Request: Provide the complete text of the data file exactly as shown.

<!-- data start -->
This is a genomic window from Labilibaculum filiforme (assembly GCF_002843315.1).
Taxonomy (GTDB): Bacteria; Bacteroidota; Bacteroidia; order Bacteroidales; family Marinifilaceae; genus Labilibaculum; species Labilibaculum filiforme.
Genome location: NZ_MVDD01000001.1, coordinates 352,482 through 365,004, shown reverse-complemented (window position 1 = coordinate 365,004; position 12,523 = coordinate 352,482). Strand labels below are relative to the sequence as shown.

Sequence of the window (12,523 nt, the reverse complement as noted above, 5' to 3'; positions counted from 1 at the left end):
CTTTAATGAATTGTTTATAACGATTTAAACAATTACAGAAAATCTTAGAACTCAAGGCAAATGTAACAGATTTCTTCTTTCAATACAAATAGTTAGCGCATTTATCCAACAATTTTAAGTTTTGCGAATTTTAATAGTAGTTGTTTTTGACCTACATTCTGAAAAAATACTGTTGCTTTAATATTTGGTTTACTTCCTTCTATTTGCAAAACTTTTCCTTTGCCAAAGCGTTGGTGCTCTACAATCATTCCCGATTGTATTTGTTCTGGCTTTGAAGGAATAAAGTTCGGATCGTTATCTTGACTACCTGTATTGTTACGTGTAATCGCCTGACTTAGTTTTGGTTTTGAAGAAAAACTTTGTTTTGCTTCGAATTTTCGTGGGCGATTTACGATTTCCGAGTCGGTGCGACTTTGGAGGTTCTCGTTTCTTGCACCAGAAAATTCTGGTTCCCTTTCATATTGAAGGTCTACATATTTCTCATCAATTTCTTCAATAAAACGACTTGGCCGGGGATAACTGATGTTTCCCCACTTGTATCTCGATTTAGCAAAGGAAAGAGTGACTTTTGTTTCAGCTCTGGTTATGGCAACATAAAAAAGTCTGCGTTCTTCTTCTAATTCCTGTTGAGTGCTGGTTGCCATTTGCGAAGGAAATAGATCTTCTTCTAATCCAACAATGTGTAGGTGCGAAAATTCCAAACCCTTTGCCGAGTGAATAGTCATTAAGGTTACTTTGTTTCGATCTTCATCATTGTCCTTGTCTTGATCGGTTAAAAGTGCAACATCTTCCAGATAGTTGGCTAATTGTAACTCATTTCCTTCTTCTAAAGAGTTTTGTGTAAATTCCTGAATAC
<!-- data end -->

This is a genomic window from Labilibaculum filiforme (assembly GCF_002843315.1).
Taxonomy (GTDB): Bacteria; Bacteroidota; Bacteroidia; order Bacteroidales; family Marinifilaceae; genus Labilibaculum; species Labilibaculum filiforme.
Genome location: NZ_MVDD01000001.1, coordinates 352,482 through 365,004, shown reverse-complemented (window position 1 = coordinate 365,004; position 12,523 = coordinate 352,482). Strand labels below are relative to the sequence as shown.

Sequence of the window (12,523 nt, the reverse complement as noted above, 5' to 3'; positions counted from 1 at the left end):
CTTTAATGAATTGTTTATAACGATTTAAACAATTACAGAAAATCTTAGAACTCAAGGCAAATGTAACAGATTTCTTCTTTCAATACAAATAGTTAGCGCATTTATCCAACAATTTTAAGTTTTGCGAATTTTAATAGTAGTTGTTTTTGACCTACATTCTGAAAAAATACTGTTGCTTTAATATTTGGTTTACTTCCTTCTATTTGCAAAACTTTTCCTTTGCCAAAGCGTTGGTGCTCTACAATCATTCCCGATTGTATTTGTTCTGGCTTTGAAGGAATAAAGTTCGGATCGTTATCTTGACTACCTGTATTGTTACGTGTAATCGCCTGACTTAGTTTTGGTTTTGAAGAAAAACTTTGTTTTGCTTCGAATTTTCGTGGGCGATTTACGATTTCCGAGTCGGTGCGACTTTGGAGGTTCTCGTTTCTTGCACCAGAAAATTCTGGTTCCCTTTCATATTGAAGGTCTACATATTTCTCATCAATTTCTTCAATAAAACGACTTGGCCGGGGATAACTGATGTTTCCCCACTTGTATCTCGATTTAGCAAAGGAAAGAGTGACTTTTGTTTCAGCTCTGGTTATGGCAACATAAAAAAGTCTGCGTTCTTCTTCTAATTCCTGTTGAGTGCTGGTTGCCATTTGCGAAGGAAATAGATCTTCTTCTAATCCAACAATGTGTAGGTGCGAAAATTCCAAACCCTTTGCCGAGTGAATAGTCATTAAGGTTACTTTGTTTCGATCTTCATCATTGTCCTTGTCTTGATCGGTTAAAAGTGCAACATCTTCCAGATAGTTGGCTAATTGTAACTCATTTCCTTCTTCTAAAGAGTTTTGTGTAAATTCCTGAATAC